When the Berlin Wall fell in 1989, it not only liberated those Germans who had been dominated by Communist rule for 28 years, it also revealed artistic treasures that had long been hidden. One of those treasures is a small family business, porcelain manufacturer, “Wagner & Apel 1877”.
Located in Lippelsdorf, a tiny village in the Thuringian Forest, W&A has been run by the Wagner family since 1883. Their line of exquisite, fine porcelain figurines gained fame throughout Germany in the early part of the century. All the figures were designed exclusively for the company and hand-painted, as they still are.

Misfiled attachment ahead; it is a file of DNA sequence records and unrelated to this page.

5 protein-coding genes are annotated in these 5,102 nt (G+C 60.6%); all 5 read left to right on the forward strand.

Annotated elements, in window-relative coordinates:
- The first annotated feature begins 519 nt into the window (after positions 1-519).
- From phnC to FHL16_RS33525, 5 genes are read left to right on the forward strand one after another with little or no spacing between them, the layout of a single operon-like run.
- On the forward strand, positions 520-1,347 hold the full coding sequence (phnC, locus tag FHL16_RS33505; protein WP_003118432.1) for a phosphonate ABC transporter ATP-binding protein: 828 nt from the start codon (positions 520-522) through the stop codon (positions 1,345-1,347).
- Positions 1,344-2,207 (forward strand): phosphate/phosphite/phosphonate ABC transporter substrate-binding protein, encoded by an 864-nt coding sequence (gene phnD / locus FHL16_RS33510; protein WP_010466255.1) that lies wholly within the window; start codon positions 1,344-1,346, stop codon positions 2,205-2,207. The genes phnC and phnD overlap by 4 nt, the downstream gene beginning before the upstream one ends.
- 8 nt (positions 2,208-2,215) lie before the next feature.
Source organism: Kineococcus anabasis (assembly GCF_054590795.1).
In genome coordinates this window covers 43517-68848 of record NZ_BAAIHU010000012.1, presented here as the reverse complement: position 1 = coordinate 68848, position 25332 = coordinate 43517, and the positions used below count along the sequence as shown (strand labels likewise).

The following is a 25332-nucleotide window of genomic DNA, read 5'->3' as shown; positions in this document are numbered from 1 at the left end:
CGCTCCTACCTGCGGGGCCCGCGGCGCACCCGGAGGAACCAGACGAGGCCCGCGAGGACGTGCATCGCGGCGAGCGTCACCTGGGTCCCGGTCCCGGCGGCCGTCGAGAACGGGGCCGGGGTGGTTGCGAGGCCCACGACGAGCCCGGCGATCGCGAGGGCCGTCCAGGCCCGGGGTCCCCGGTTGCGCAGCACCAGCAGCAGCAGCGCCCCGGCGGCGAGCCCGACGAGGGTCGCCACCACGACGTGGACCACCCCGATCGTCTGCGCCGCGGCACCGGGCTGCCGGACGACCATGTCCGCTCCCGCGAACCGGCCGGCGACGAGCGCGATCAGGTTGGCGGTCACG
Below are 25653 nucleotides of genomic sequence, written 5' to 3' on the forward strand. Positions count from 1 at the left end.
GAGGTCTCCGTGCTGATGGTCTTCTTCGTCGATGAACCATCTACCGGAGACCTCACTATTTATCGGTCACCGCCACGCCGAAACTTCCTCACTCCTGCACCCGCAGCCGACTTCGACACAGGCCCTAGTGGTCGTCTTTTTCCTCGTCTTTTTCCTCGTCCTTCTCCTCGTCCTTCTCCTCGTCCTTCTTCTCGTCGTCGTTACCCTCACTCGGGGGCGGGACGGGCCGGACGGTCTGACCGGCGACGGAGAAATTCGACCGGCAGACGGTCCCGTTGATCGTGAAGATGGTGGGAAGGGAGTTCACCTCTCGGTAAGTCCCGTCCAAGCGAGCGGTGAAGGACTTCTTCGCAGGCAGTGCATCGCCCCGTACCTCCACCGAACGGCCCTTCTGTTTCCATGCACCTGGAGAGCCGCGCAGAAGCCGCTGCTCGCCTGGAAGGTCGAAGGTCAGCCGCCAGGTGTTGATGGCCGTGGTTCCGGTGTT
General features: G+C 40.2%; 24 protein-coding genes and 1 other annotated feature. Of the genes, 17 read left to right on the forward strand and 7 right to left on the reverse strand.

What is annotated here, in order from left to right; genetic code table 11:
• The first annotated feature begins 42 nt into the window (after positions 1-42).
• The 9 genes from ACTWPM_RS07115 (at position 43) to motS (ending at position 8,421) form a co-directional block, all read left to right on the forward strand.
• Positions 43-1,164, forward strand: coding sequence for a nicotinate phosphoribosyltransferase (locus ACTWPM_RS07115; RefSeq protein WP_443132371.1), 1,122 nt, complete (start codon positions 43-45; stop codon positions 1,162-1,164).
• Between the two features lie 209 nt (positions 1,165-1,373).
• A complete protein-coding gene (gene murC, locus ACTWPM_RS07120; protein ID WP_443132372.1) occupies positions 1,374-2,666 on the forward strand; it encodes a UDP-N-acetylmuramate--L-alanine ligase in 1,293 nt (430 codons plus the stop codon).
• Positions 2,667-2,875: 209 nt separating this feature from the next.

After WWII, East Germany took over the plant as a state-run property. The original family owners and their descendants were allowed to work there, but only as employees! Consequently, they were able to maintain their skills as artisans and designers. When Germany was reunited in 1990, the owners were given back their firm.
Today, “Wagner & Apel 1877” carries on its proud tradition with a staff of only 15 people. The small output and high quality of the product makes the line extremely collectible. Pieces are marked with the W&A blue bottom-stamp, and each comes with a certificate of authenticity.
The company produces many different lines, notably its animal figurines, and traditional children figurines, based on the drawings of Hilla Peyk. They even produce a porcelain chess set!
For nearly 60 years, W&A has been unavailable to North American collectors. As the company starts gearing up for its 125th anniversary, it’s definitely a collectible to watch for.